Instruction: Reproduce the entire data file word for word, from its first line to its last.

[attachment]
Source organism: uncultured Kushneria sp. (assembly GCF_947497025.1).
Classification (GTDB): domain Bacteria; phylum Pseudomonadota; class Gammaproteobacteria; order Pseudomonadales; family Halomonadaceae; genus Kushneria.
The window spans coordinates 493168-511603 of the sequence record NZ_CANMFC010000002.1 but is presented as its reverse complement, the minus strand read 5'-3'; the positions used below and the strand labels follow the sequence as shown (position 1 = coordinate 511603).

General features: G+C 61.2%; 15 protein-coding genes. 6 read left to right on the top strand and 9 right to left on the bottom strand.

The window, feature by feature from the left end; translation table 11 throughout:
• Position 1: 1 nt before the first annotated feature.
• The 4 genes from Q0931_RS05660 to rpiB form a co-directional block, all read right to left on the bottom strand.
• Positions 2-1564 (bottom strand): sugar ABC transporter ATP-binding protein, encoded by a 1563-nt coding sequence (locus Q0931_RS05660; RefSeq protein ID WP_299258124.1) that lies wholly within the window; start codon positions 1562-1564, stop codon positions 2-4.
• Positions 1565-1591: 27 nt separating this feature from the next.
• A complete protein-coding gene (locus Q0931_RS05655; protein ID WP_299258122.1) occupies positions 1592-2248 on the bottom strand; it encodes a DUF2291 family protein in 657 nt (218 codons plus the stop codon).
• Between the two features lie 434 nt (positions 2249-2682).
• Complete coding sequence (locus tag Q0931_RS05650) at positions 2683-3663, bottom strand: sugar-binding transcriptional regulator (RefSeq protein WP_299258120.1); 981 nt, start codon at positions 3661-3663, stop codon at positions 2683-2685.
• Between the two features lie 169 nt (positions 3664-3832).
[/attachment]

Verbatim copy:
Source organism: uncultured Kushneria sp. (assembly GCF_947497025.1).
Classification (GTDB): domain Bacteria; phylum Pseudomonadota; class Gammaproteobacteria; order Pseudomonadales; family Halomonadaceae; genus Kushneria.
The window spans coordinates 493168-511603 of the sequence record NZ_CANMFC010000002.1 but is presented as its reverse complement, the minus strand read 5'-3'; the positions used below and the strand labels follow the sequence as shown (position 1 = coordinate 511603).

General features: G+C 61.2%; 15 protein-coding genes. 6 read left to right on the top strand and 9 right to left on the bottom strand.

The window, feature by feature from the left end; translation table 11 throughout:
• Position 1: 1 nt before the first annotated feature.
• The 4 genes from Q0931_RS05660 to rpiB form a co-directional block, all read right to left on the bottom strand.
• Positions 2-1564 (bottom strand): sugar ABC transporter ATP-binding protein, encoded by a 1563-nt coding sequence (locus Q0931_RS05660; RefSeq protein ID WP_299258124.1) that lies wholly within the window; start codon positions 1562-1564, stop codon positions 2-4.
• Positions 1565-1591: 27 nt separating this feature from the next.
• A complete protein-coding gene (locus Q0931_RS05655; protein ID WP_299258122.1) occupies positions 1592-2248 on the bottom strand; it encodes a DUF2291 family protein in 657 nt (218 codons plus the stop codon).
• Between the two features lie 434 nt (positions 2249-2682).
• Complete coding sequence (locus tag Q0931_RS05650) at positions 2683-3663, bottom strand: sugar-binding transcriptional regulator (RefSeq protein WP_299258120.1); 981 nt, start codon at positions 3661-3663, stop codon at positions 2683-2685.
• Between the two features lie 169 nt (positions 3664-3832).